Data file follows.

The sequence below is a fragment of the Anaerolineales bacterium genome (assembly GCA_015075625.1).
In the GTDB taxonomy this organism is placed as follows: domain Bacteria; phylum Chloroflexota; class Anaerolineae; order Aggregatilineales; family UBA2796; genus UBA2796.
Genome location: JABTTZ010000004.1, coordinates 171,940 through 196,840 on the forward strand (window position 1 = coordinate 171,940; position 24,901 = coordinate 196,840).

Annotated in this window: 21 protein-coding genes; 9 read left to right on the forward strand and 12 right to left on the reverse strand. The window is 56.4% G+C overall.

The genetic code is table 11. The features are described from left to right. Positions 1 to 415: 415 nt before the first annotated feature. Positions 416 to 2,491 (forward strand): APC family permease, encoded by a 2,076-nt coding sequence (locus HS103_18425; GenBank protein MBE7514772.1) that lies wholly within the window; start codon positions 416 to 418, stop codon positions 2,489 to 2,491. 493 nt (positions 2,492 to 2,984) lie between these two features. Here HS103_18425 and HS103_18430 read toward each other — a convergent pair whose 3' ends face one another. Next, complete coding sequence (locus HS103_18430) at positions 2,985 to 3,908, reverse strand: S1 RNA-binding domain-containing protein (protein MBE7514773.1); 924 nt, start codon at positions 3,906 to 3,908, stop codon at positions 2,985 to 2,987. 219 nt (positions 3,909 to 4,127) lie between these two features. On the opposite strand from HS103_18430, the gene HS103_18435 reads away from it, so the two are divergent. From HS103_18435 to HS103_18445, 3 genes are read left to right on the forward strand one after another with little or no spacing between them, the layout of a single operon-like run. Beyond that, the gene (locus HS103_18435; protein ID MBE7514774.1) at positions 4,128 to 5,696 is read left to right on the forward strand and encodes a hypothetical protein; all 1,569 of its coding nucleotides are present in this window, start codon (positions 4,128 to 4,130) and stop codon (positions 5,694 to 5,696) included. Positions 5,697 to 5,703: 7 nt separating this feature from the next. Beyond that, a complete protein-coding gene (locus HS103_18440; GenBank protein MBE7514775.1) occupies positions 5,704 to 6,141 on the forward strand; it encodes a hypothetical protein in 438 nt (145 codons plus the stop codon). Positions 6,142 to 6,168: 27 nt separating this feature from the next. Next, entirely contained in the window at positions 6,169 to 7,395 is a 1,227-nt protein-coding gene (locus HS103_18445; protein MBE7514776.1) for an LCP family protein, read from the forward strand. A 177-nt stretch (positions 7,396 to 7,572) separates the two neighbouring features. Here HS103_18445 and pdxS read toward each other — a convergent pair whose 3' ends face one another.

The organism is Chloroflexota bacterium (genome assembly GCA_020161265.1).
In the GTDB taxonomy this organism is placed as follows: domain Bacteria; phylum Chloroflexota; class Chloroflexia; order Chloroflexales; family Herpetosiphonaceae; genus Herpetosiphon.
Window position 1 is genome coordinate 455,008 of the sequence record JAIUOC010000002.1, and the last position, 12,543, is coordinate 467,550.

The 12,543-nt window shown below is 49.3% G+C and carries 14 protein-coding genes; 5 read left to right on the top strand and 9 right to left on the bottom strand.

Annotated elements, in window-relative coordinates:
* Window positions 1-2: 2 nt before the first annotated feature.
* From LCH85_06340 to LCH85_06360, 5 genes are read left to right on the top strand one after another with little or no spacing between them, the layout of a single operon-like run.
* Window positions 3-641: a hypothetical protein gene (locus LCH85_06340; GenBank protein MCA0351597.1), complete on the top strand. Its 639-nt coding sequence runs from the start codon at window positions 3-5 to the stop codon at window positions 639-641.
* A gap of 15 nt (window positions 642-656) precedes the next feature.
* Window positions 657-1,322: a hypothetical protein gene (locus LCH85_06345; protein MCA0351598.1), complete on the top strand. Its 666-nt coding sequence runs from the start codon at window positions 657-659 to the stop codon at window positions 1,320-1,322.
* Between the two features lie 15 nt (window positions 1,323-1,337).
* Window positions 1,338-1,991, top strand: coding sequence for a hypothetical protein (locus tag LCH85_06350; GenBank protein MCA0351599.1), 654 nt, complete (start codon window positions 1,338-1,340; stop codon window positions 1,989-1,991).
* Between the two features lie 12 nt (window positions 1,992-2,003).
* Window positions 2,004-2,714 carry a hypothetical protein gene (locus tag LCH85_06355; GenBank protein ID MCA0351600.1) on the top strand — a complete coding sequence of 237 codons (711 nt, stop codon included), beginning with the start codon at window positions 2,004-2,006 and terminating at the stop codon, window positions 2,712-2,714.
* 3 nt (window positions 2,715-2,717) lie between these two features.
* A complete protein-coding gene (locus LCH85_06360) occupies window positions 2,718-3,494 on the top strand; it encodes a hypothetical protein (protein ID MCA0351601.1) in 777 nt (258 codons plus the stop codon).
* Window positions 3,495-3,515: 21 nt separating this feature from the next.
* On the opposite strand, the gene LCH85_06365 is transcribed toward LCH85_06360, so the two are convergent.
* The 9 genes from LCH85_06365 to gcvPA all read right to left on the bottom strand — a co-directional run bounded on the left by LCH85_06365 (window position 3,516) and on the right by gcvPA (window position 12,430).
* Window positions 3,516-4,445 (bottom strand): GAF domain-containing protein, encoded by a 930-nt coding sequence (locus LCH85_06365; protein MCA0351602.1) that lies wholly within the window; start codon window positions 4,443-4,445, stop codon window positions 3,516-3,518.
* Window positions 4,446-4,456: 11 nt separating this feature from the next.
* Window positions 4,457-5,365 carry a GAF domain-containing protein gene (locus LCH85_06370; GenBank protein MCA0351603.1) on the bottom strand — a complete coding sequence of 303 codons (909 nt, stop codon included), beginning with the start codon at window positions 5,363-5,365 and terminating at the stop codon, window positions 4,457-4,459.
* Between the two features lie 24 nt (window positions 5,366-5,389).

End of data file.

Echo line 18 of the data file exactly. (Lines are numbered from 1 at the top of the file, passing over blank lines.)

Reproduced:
* Between the two features lie 12 nt (window positions 1,992-2,003).